Previously used material finds new purpose at a series of programs at Frozen Creek Floral Freeze Dried Flowers, 5959 Cannonsburg Road. Madame O, aka Amelia K. Sefton describes herself as a “proud practitioner of resourcery, the ancient and venerable art of making something out of nothing, or, turning negatives into positives.” The California native will be at the shop Saturdays from noon to 6 p.m. Saturdays and noon to 5 p.m. Sundays through October, offering workshops for all ages in creating fun and funky items out of previously-used material. “I like to say my activities are funny and funky and never grimy or junky,” O said. The story spinner and puppeteer has had a passion for recyclelry since the 1970s, during the “first flush of eco-consciousness. She said in California, teachers and manufacturers work together to provide clean, low-cost materials for classroom projects, a system she would like to see established here. Among her favorite materials is printer’s foil. In the print industry, she said foil sheets are used to create the metallic effect on cards and labels, but 99 percent of the material ends up in landfill. Madam O uses items such as this, garlands, broken jewelry, clean wrappers, and other items to create masks, wands, costumes and much more at her workshops. “We are careful to avoid items such as candy wrappers with candy still stuck on them,” she said. “Items like that either attract vermin and excite children or excite children and attract vermin.” She said one of the most exciting—chest-swelling and tail-wagging—phrases in any language is “Look at this, I did it myself.” Madam O said the programs are free of charge and all materials will be provided, although volunteer items are accepted. The workshops are appropriate for all ages, from preschool to geriatric, but it is not a baby-sitting service, so don’t leave the baby and the diaper bag. “There will be scissors,” she said.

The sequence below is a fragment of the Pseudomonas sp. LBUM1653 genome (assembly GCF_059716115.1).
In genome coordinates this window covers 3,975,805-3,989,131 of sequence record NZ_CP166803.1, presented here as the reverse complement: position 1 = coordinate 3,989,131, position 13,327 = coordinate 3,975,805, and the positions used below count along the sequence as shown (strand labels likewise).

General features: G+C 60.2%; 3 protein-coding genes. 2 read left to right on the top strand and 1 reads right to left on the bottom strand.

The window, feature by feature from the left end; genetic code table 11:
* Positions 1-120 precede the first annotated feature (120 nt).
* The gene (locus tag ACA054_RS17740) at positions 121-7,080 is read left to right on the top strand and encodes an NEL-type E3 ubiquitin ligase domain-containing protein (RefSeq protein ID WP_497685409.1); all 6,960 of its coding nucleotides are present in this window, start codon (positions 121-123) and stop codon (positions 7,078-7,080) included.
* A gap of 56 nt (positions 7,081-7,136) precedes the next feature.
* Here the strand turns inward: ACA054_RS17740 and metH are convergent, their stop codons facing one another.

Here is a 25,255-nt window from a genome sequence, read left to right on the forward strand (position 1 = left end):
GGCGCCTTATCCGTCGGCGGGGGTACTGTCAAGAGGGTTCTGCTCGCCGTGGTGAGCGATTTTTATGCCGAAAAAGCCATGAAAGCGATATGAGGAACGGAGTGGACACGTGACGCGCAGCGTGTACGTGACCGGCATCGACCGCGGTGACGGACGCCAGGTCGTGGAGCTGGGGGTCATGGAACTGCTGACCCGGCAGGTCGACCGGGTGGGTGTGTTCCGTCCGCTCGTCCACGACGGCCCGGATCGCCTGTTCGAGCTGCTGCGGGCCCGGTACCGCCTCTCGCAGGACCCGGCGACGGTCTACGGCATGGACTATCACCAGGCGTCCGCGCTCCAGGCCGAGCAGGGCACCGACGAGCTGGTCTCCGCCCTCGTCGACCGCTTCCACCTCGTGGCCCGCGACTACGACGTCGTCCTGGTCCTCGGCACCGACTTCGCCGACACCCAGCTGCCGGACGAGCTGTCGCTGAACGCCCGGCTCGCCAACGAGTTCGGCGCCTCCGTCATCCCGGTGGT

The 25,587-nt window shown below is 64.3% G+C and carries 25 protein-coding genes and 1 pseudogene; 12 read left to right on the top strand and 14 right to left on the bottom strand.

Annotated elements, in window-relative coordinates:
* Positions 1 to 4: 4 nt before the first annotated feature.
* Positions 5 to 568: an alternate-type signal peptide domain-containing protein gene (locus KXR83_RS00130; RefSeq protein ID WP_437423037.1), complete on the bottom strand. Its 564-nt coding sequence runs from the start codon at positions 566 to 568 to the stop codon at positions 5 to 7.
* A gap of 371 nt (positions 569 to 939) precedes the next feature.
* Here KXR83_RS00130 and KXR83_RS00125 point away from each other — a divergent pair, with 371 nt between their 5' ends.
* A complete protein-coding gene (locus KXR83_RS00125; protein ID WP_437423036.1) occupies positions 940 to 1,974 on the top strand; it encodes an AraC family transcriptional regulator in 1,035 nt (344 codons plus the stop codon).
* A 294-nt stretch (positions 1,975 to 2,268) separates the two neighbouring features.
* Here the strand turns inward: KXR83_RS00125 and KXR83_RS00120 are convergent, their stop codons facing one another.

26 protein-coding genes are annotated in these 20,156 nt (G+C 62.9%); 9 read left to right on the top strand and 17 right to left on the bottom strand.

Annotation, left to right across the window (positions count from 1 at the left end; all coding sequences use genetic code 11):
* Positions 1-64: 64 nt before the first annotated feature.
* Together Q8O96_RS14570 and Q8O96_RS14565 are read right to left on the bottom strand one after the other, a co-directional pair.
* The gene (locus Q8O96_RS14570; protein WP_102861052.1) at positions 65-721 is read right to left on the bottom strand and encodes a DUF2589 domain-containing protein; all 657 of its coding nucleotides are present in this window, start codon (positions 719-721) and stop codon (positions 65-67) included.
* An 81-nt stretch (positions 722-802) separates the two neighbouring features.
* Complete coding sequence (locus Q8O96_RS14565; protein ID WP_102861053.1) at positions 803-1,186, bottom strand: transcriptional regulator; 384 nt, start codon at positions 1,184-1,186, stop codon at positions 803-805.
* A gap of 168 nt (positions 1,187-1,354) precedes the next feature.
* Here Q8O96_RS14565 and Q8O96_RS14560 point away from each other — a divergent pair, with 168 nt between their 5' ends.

The fun started with family, and now our heritage is behind us. The last weekend of Harvest Fest is the Children’s Weekend with events for kids highlighting activities. There will be plenty for teens and adults to do as well, with entertainment around town, the used book sale at Krause Library from 9:30 a.m. to 4 p.m., hayrides and specials offered by local merchants. Events designed for children begin at 9:30 a.m. with registration for the Chamber Kids Pedal Tractor Pull. Registration and the event is at the City Hall parking lot. The pull begins at 10 a.m. This annual event, formerly organized by the Rockford Jaycees, but now a Rockford Chamber of Commerce event, puts kids behind the driver’s wheel and is always fun to watch. Another popular favorite is trick or treating around town, which begins at 2 p.m. at the Rotary Pavilion on the corners of Squire and Courtland Street. Following the candy run, a costume contest will be held in the pavilion. Prizes will be awarded. Returning to Garden Club Park both days from 2 to 6 p.m. is Animals on the Go, where a variety of live farm animals always delight people of all ages. New this year, but back for the third weekend is Good Old Fashioned Games by the Rockford Youth Initiative Service Club of Rockford High School. Play like it is the past with low-tech favorites. Participation is free, but donations are welcome and will go to a worthy cause. The club hopes to fund a Habitat for Humanity house as their service project this year. For everyone, there are the popular hayrides offered annually for free. Pick up is at Reading Books. Flu shots will be offered from 10 a.m. to 3 p.m. Saturday and noon to 3 p.m. Sunday in D&W. The Rockford Fire Department and DARE will be at the pavilion from 2 to 3 p.m. Saturday and many other fun demonstrations and entertainment will take place both days. See the schedule and plan your weekend.